Class Issues in Prison Break.

November 26, 2007

NOTE: I am watching the first season of Prison Break on Netflix. Please consider any comments carefully to AVOID SPOILERS.

The television drama Prison Break is set up on the premise of a successful engineer (Michael Scofield) who commits a crime to end up in prison and assist his death-row inmate brother (Lincoln Burrows) (1) escape. I was hesitant to watch this show as my thoughts tend to run along the lines of “So, then what’s going to happen when they actually escape? Is that going to be the end of the show? And if they don’t escape? What’s the point of that?” But then again, I am a big fan of Lost, which also can not go on forever, so I stepped up to the plate and swallowed my disbelief. (2)

One issue that comes up over and over again in the first season is the disbelief of the secondary characters that someone like Michael would end up in prison in the first place. What would trigger an engineer with a clean record to commit a violent crime? (3) In the world where crimes are not committed to aid in getting one’s brother out of jail and one does not get blueprints of state penitentiaries tattooed all over one’s torso to aid in this scheme, engineers with clean criminal records and no history of mental illness are not at all likely to commit violent crime, and what’s more is that if they do, they are not likely to serve hard time in prison.

Howard Zinn writes a concise summary of the American prison system in A People’s History of the United States (4):

The prisons in the United States had long been an extreme reflection of the American system itself: the stark life differences between rich and poor, the racism, the use of victims against one another, the lack of resources of the underclass to speak out, the endless “reforms” that changed little. Dostoevski once said: “The degree of civilization in a society can be judged by entering its prisons.”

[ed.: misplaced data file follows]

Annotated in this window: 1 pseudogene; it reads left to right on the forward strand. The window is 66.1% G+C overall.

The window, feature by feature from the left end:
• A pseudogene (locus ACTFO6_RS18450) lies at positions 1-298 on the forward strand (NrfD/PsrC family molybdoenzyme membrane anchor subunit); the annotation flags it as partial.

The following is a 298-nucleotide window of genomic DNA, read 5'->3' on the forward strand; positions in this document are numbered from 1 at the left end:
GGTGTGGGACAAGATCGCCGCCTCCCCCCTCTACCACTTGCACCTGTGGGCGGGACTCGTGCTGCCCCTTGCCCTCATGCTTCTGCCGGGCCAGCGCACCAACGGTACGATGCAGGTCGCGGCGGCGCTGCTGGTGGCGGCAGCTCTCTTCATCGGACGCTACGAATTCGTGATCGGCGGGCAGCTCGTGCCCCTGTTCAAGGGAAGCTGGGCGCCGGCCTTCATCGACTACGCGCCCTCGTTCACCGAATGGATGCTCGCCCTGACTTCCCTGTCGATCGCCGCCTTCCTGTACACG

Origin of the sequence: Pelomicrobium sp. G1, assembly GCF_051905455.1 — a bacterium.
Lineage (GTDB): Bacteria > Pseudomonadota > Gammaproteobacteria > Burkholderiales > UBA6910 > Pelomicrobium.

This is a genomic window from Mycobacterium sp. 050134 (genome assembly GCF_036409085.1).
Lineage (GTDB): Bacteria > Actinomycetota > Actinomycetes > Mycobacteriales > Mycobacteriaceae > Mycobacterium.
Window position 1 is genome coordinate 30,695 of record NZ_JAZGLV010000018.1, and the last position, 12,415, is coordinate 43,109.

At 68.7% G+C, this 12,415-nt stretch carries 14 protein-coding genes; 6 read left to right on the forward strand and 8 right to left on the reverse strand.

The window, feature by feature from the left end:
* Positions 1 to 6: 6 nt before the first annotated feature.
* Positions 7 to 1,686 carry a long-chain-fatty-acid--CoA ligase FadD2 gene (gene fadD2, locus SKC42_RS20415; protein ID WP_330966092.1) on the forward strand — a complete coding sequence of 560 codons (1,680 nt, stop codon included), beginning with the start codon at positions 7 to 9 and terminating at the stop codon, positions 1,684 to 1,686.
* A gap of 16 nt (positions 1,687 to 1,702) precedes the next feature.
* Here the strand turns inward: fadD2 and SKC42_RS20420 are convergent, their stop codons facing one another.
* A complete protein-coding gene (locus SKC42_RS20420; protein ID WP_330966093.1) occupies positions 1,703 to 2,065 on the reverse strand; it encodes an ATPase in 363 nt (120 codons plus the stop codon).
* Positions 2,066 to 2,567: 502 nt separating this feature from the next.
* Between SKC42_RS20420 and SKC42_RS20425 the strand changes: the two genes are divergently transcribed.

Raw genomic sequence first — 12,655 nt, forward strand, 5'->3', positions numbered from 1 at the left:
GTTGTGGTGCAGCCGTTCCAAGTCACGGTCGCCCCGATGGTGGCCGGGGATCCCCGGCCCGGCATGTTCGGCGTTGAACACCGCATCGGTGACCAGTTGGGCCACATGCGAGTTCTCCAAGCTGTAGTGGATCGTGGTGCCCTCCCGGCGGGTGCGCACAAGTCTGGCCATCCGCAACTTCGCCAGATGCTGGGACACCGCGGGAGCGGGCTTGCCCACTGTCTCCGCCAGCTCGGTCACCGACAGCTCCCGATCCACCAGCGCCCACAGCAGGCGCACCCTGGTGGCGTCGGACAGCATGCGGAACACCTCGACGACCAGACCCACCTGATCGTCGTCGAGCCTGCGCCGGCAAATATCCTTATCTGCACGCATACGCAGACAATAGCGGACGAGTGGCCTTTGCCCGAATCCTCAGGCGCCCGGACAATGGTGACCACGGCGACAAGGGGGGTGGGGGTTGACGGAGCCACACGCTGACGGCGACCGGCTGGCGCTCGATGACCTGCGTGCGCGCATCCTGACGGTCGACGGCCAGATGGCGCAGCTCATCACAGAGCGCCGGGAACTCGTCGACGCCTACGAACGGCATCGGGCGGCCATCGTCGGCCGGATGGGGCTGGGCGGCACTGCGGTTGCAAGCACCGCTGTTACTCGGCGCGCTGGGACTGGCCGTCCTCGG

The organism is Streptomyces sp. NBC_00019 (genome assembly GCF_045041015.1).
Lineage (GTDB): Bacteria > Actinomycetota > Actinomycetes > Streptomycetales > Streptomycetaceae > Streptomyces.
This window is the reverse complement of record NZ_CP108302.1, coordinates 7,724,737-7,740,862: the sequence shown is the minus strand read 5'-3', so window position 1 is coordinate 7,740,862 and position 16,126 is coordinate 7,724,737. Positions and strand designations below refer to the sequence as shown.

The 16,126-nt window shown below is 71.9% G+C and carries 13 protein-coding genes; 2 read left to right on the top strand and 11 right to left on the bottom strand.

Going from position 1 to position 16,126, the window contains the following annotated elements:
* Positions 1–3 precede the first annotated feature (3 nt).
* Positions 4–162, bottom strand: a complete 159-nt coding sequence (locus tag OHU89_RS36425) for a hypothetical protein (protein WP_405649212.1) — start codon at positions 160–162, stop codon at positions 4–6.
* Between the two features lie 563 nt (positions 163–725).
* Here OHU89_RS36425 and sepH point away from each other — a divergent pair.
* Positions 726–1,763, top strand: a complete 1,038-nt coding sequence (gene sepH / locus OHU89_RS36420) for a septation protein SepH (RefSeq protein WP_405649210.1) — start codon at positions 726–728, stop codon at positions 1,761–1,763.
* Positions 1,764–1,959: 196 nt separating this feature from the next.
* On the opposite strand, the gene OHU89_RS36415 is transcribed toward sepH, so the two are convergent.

It had long been true, and prisoners knew this better than anyone, that the poorer you were the more likely you were to end up in jail. This was not just because the poor committed more crimes. In fact, they did. The rich did not have to commit crimes to get what they wanted; the laws were on their side. But when the rich did commit crimes, they often were not prosecuted, and if they were they could get out on bail, hire clever lawyers, get better treatment from judges. Somehow, the jails ended up full of poor black people.

Not only did Michael Scofield not fit the class profile of someone who committed a violent crime, but he certainly did not fit the profile of someone who ended up in prison for said crime. He certainly had a “clever lawyer” in Veronica Donovan, he could afford whatever fines were placed on him, and certainly, a judge would be predisposed by his previous clean record to offer him lighter sentencing than that which is advised. He wasn’t only the type of person who wouldn’t normally end up in prison, but as Michel Foucault (5) argues, he isn’t the type of person for whom prisons are designed in the first place. As he puts it, prisons are built by the bourgeoisie to separate the lower class “other” in incrementally more isolating mechanisms depending on the severity of the infraction: mere displacement from society for minor offenses, solitary confinement for more serious crimes, and the ultimate punishment – destruction of the individual for those offenses that are totally egregious.